Vitamin C and Immune Function

Vitamin C is an essential micronutrient for humans, with pleiotropic functions related to its ability to donate electrons. It is a potent antioxidant and a cofactor for a family of biosynthetic and gene regulatory enzymes. Vitamin C contributes to immune defense by supporting various cellular functions of both the innate and adaptive immune system. Vitamin C supports epithelial barrier function against pathogens and promotes the oxidant scavenging activity of the skin, thereby potentially protecting against environmental oxidative stress.

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Vitamin C in Disease Prevention and Cure: An Overview

Vitamin C plays an important role in a number of metabolic functions including the activation of the B vitamin, folic acid, the conversion of cholesterol to bile acids and the conversion of the amino acid, tryptophan, to the neurotransmitter, serotonin. It is an antioxidant that protects the body from free radical damage. It is used as a therapeutic agent in many diseases and disorders.

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Vitamin D supplementation to prevent acute respiratory tract infections: Systematic review and meta-analysis of individual participant data

Vitamin D supplementation was safe and it protected against acute respiratory tract infection overall. Patients who were very vitamin D deficient and those not receiving bolus doses experienced the most benefit.

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Zn(2+) inhibits coronavirus and arterivirus RNA polymerase activity in vitro and zinc ionophores block the replication of these viruses in cell culture

Increasing the intracellular Zn(2+) concentration with zinc-ionophores like pyrithione (PT) can efficiently impair the replication of a variety of RNA viruses, including poliovirus and influenza virus. For some viruses this effect has been attributed to interference with viral polyprotein processing. In this study we demonstrate that the combination of Zn(2+) and PT at low concentrations (2 µM Zn(2+) and 2 µM PT) inhibits the replication of SARS-coronavirus (SARS-CoV) and equine arteritis virus (EAV) in cell culture.

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The Role of Copper and Zinc Toxicity in Innate Immune Defense against Bacterial Pathogens

Zinc (Zn) and copper (Cu) are essential for optimal innate immune function, and nutritional deficiency in either metal leads to increased susceptibility to bacterial infection. Recently, the decreased survival of bacterial pathogens with impaired Cu and/or Zn detoxification systems in phagocytes and animal models of infection has been reported.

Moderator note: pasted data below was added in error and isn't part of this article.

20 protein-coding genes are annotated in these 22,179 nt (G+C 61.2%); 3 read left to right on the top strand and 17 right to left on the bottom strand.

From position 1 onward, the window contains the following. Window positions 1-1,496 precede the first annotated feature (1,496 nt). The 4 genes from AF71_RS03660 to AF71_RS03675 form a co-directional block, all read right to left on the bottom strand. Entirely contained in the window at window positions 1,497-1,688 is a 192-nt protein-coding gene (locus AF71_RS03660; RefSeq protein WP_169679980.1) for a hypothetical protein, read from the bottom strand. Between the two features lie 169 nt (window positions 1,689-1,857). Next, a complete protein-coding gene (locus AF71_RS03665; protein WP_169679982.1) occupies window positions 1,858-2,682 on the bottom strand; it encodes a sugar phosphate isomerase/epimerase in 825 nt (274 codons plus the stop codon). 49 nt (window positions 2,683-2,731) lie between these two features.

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Role of Vitamin A in the Immune System

Vitamin A (VitA) is a micronutrient that is crucial for maintaining vision, promoting growth and development, and protecting epithelium and mucus integrity in the body. VitA is known as an anti- inflammation vitamin because of its critical role in enhancing immune function. VitA is involved in the development of the immune system and plays regulatory roles in cellular immune responses and humoral immune processes. VitA has demonstrated a therapeutic effect in the treatment of various infectious diseases.

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The Role of Vitamin E in Immunity

Vitamin E is a fat-soluble antioxidant that can protect the polyunsaturated fatty acids (PUFAs) in the membrane from oxidation, regulate the production of reactive oxygen species (ROS) and reactive nitrogen species (RNS), and modulate signal transduction. Immunomodulatory effects of vitamin E have been observed in animal and human models under normal and disease conditions.

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The role of selenium in inflammation and immunity: From molecular mechanisms to therapeutic opportunities

Dietary selenium (Se), mainly through its incorporation into selenoproteins, plays an important role in inflammation and immunity. Adequate levels of Se are important for initiating immunity, but they are also involved in regulating excessive immune responses and chronic inflammation. Evidence has emerged regarding roles for individual selenoproteins in regulating inflammation and immunity, and this has provided important insight into mechanisms by which Se influences these processes.

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Possible roles of magnesium on the immune system

During the last few years, magnesium (Mg) has been subject of research due to its functionality in the organism. It is one of the most important micronutrients, and therefore its role in biological systems has been extensively investigated. Particularly, Mg has a strong relation with the immune system, in both nonspecific and specific immune response, also known as innate and acquired immune response.

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